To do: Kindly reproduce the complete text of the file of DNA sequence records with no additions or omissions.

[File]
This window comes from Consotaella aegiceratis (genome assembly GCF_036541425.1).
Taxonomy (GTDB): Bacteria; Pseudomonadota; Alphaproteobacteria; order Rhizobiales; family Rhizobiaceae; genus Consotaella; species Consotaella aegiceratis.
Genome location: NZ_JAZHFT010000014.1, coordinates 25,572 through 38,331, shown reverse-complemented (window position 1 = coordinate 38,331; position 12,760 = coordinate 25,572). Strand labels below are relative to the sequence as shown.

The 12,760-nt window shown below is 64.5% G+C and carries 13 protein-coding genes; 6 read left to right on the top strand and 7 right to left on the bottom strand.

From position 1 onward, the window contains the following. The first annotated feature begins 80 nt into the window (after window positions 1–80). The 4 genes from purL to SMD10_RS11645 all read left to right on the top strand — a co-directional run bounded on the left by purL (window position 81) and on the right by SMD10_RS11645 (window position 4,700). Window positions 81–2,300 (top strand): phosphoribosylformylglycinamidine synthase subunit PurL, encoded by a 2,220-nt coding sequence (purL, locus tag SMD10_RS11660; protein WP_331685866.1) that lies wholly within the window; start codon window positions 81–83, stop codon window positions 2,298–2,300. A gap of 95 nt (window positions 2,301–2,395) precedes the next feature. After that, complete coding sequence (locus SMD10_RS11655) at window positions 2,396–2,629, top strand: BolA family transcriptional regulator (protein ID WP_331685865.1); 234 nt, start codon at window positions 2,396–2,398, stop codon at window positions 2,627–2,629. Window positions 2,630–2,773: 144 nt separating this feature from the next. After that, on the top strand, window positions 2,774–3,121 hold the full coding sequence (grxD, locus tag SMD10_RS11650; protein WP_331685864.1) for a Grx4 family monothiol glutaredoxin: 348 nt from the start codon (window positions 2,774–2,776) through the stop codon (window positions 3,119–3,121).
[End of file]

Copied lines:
This window comes from Consotaella aegiceratis (genome assembly GCF_036541425.1).
Taxonomy (GTDB): Bacteria; Pseudomonadota; Alphaproteobacteria; order Rhizobiales; family Rhizobiaceae; genus Consotaella; species Consotaella aegiceratis.
Genome location: NZ_JAZHFT010000014.1, coordinates 25,572 through 38,331, shown reverse-complemented (window position 1 = coordinate 38,331; position 12,760 = coordinate 25,572). Strand labels below are relative to the sequence as shown.

The 12,760-nt window shown below is 64.5% G+C and carries 13 protein-coding genes; 6 read left to right on the top strand and 7 right to left on the bottom strand.

From position 1 onward, the window contains the following. The first annotated feature begins 80 nt into the window (after window positions 1–80). The 4 genes from purL to SMD10_RS11645 all read left to right on the top strand — a co-directional run bounded on the left by purL (window position 81) and on the right by SMD10_RS11645 (window position 4,700). Window positions 81–2,300 (top strand): phosphoribosylformylglycinamidine synthase subunit PurL, encoded by a 2,220-nt coding sequence (purL, locus tag SMD10_RS11660; protein WP_331685866.1) that lies wholly within the window; start codon window positions 81–83, stop codon window positions 2,298–2,300. A gap of 95 nt (window positions 2,301–2,395) precedes the next feature. After that, complete coding sequence (locus SMD10_RS11655) at window positions 2,396–2,629, top strand: BolA family transcriptional regulator (protein ID WP_331685865.1); 234 nt, start codon at window positions 2,396–2,398, stop codon at window positions 2,627–2,629. Window positions 2,630–2,773: 144 nt separating this feature from the next. After that, on the top strand, window positions 2,774–3,121 hold the full coding sequence (grxD, locus tag SMD10_RS11650; protein WP_331685864.1) for a Grx4 family monothiol glutaredoxin: 348 nt from the start codon (window positions 2,774–2,776) through the stop codon (window positions 3,119–3,121).